Today’s post is a sponsored post from All Reverse helping you Ease Your Financial Fears with a Reverse Mortgage.
When you are entering retirement, you may have some fears about the changes that will take place in your life, including the change in income you are likely to experience. Finding a way to ease your financial fears is essential if you want to enjoy your golden years. One possible way to do that is by taking out a reverse mortgage on your home, but you need to understand what that means before you do so.
Reverse Mortgage Versus Traditional Loan Repayment Periods
The repayment period, or loan duration, is how long you have to pay back a loan. A traditional mortgage has a set repayment period, such as five or 10 years. Typically, the total you owe and the loan duration are used to calculate the size of your ongoing scheduled payments. However, when you get a loan from a reverse mortgage lender, there is no specified loan repayment period. The loan simply requires you to live in the home to which the reverse mortgage applies. For as long as you stay there, the loan remains active. There are no specific scheduled payments, which means there is also no way to accidentally miss payments.
Reverse Mortgage Borrowing Calculations and Regulations
When determining your eligibility for a reverse loan, one issue that is considered is the current market value of your home. That value is determined by multiple factors, such as whether you already have an existing home mortgage and how old your home is. A loan issued by a large bank, such as a Wells Fargo reverse mortgage and a reverse loan issued by a government agency each require a reverse mortgage calculator to determine what you can borrow based on those factors. Government caps on borrowing amounts are also factored in.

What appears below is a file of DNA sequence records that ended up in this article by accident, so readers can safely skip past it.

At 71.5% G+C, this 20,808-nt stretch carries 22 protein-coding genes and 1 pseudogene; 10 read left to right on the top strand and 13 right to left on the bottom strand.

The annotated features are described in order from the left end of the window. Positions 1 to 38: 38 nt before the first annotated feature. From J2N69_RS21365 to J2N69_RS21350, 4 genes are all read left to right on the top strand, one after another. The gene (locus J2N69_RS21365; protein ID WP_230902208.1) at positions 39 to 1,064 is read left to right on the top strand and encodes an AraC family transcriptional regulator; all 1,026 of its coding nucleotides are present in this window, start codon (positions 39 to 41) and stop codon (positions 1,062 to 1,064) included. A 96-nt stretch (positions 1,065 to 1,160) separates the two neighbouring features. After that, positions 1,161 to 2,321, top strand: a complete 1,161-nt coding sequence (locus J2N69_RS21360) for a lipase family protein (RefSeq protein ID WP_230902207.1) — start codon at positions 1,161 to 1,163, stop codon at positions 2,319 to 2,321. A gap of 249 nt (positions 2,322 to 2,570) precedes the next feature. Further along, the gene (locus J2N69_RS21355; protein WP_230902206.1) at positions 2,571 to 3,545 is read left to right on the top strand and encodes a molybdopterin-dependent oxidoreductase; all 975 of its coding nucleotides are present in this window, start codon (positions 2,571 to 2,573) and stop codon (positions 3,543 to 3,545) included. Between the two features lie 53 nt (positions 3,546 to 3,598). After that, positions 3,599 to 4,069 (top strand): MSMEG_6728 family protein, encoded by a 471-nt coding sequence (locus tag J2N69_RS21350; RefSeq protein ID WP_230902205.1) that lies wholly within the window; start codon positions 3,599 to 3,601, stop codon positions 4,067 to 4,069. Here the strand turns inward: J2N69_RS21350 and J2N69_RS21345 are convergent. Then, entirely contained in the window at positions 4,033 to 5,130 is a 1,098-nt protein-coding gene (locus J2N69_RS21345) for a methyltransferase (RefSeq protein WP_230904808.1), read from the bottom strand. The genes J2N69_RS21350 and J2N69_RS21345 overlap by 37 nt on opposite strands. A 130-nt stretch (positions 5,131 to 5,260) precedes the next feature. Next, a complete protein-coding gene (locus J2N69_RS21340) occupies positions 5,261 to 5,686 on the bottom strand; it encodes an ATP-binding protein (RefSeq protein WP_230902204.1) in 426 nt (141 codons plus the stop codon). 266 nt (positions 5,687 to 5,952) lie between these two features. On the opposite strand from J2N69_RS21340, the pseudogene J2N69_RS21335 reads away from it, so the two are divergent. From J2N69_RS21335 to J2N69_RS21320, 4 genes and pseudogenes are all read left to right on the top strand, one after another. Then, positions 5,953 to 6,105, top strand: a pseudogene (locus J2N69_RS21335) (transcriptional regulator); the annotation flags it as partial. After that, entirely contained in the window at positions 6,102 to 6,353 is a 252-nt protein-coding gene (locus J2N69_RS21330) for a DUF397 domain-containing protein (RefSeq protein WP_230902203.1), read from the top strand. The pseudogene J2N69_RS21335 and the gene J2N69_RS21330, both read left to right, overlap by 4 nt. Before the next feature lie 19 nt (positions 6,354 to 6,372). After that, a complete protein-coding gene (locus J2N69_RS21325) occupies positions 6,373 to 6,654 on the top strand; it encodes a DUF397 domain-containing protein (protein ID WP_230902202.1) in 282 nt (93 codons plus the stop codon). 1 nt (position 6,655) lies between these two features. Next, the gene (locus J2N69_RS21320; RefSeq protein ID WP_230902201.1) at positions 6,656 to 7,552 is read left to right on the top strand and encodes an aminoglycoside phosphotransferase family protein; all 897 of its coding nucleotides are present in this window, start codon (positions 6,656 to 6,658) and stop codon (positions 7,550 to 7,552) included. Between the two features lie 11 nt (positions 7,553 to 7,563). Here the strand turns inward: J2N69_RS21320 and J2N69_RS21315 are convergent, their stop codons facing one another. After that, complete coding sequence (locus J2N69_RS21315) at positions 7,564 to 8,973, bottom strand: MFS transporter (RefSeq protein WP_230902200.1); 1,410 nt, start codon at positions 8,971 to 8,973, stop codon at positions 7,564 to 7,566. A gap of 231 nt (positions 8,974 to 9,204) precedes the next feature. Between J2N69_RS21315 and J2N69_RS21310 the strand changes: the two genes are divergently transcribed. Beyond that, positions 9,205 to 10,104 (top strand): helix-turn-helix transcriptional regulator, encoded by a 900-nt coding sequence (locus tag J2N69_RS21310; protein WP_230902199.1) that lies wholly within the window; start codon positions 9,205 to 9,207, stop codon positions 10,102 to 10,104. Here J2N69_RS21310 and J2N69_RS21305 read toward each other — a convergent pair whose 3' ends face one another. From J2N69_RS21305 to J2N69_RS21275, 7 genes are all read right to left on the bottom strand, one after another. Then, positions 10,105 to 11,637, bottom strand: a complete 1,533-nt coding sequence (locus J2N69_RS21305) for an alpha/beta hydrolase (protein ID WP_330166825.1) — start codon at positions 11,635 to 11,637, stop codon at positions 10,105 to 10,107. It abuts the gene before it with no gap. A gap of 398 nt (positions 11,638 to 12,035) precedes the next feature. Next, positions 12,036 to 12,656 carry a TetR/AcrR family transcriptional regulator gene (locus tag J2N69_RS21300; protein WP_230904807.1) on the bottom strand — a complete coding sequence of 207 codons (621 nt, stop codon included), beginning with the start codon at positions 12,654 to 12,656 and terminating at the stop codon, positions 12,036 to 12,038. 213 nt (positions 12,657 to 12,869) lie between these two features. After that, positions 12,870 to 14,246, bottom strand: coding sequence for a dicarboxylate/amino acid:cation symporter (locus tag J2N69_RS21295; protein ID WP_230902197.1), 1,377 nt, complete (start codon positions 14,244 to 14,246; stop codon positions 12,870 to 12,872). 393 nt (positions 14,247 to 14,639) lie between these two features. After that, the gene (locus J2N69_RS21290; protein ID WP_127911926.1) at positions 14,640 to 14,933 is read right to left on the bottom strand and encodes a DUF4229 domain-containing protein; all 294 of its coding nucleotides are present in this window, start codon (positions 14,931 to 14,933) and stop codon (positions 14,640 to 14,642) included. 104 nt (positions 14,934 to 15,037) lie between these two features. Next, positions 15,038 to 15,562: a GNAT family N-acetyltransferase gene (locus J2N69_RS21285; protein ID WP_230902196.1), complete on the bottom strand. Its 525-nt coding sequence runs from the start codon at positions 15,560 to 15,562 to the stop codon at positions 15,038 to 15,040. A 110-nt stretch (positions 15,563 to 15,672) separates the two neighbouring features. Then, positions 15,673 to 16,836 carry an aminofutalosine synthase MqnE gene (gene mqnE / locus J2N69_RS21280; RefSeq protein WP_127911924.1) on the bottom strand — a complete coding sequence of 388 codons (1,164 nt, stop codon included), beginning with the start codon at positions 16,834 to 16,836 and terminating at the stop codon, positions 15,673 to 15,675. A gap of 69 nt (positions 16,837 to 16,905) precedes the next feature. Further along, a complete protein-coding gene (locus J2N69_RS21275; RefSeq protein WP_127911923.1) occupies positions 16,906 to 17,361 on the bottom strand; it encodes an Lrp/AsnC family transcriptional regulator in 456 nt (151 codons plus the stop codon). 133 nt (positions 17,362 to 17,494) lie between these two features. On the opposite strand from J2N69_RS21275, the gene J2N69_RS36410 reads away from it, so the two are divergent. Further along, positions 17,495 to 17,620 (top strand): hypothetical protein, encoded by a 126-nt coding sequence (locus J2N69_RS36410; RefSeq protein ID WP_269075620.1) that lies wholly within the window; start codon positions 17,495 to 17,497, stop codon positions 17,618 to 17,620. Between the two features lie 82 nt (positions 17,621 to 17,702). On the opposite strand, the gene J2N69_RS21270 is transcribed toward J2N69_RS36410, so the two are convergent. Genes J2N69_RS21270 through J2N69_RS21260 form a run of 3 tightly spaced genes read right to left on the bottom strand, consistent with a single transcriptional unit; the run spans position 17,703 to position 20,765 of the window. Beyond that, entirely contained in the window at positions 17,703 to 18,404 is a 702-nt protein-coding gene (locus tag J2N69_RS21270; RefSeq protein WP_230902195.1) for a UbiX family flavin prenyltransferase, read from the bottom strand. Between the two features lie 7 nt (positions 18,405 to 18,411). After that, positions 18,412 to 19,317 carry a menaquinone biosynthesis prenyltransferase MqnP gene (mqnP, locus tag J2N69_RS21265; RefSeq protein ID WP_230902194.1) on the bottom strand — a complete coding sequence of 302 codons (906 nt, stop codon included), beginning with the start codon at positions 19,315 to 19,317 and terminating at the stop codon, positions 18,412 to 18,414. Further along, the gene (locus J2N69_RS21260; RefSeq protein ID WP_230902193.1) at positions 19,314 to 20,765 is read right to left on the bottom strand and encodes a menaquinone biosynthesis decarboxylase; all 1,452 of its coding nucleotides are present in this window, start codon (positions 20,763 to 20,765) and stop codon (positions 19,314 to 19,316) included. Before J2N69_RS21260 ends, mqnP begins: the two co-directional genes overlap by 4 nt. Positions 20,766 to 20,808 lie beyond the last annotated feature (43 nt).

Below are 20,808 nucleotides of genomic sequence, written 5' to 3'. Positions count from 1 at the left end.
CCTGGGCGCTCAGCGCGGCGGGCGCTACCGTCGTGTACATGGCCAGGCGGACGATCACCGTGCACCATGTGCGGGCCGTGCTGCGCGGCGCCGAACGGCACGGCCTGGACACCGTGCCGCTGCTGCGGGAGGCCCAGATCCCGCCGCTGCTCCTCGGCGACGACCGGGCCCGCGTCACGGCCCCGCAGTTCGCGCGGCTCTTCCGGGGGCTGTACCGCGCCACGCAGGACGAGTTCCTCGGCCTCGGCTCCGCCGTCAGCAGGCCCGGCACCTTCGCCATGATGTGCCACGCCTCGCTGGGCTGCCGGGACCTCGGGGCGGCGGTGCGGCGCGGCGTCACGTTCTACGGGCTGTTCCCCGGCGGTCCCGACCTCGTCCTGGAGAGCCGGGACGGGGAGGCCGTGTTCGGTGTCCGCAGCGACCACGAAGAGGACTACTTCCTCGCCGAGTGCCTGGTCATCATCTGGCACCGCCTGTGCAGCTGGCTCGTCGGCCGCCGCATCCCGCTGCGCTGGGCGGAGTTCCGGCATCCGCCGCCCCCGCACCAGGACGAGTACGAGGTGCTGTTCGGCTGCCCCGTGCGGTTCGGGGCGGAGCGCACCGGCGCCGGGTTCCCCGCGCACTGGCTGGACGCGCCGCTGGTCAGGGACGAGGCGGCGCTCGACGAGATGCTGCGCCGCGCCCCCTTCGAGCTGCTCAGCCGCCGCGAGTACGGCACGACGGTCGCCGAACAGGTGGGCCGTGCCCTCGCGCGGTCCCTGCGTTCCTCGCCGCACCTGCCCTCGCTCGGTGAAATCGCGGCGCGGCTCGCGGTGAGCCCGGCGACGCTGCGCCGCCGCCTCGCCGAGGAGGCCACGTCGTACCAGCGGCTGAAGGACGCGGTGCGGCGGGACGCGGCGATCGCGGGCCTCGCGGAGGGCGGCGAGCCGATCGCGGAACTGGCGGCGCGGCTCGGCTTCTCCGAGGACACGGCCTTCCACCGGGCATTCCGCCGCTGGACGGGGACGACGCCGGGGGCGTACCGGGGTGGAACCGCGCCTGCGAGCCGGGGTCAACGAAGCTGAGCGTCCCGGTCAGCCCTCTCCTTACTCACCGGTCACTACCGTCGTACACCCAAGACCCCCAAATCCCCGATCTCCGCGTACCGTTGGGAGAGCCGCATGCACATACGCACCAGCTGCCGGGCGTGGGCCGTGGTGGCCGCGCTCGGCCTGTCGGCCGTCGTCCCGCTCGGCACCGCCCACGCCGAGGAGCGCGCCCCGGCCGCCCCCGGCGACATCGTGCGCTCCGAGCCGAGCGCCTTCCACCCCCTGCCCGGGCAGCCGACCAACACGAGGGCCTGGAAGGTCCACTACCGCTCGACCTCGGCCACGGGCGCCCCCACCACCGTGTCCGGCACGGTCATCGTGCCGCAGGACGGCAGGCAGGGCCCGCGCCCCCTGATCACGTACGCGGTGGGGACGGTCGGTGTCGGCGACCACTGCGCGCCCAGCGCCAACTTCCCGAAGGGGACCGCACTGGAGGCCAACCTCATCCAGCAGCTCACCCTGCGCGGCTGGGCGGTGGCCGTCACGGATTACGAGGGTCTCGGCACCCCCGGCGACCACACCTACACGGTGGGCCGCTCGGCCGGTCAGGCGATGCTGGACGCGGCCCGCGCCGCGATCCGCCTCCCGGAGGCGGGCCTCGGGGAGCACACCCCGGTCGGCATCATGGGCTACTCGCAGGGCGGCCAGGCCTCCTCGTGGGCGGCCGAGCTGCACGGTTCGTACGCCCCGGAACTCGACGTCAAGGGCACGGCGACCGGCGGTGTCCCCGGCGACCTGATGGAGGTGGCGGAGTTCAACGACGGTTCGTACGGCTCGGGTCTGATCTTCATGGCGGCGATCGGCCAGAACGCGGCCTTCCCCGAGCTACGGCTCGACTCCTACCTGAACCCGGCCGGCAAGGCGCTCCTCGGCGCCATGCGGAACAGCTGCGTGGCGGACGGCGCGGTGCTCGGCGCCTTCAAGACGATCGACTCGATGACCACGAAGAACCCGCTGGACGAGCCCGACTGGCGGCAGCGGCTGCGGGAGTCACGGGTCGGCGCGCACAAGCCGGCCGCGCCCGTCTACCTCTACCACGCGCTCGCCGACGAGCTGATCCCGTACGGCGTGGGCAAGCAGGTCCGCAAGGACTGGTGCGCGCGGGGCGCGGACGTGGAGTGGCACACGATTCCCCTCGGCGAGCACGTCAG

Government regulations also play a role in the calculations that determine the amount you can borrow with a reverse mortgage. The government does not allow you to borrow exactly what your home is worth. Caps are in place to prevent bad deals for borrowers and lenders. You must adhere to those regulations, which is another reason a reverse mortgage calculator is necessary.
How You Can Borrow with a Reverse Mortgage
There are many ways you can borrow with a reverse mortgage. You have to choose the complete terms of your loan when talking to your reverse mortgage lender. For example, if you have concerns about paying your monthly bills, you can request monthly installments of set amounts until the home equity you can borrow runs out. Alternatively, you may decide a line of credit better suits your needs. You can also select one large payment if you have an unexpected expense to cover.
What You Need to Do to Qualify for a Reverse Mortgage
To qualify for a reverse mortgage, you must be at least 62 years of age. If your spouse signs the loan agreement, he or she must also meet that requirement. The home itself must also qualify. You cannot take out a reverse mortgage on a vacation home for example. If the home consists of several apartments it may qualify. However, you must reside in one of those apartments permanently. Other requirements to get a reverse mortgage may include undergoing a credit check and using reverse mortgage funds to pay off an existing standard mortgage if you have one.
Reverse Mortgage Repayment or Failure to Repay
You do not have to pay your full reverse mortgage balance back as long as you stay in your home, except under certain extenuating circumstances. For example, the loan can be called in if you fail to pay property taxes. However, when you leave the home you must pay back what you owe quickly. Typically, you have a few months to do so. Failure to pay gives the lender permission to allow the sale of the home. Remaining funds are given to you if there is a positive balance after the loan is paid.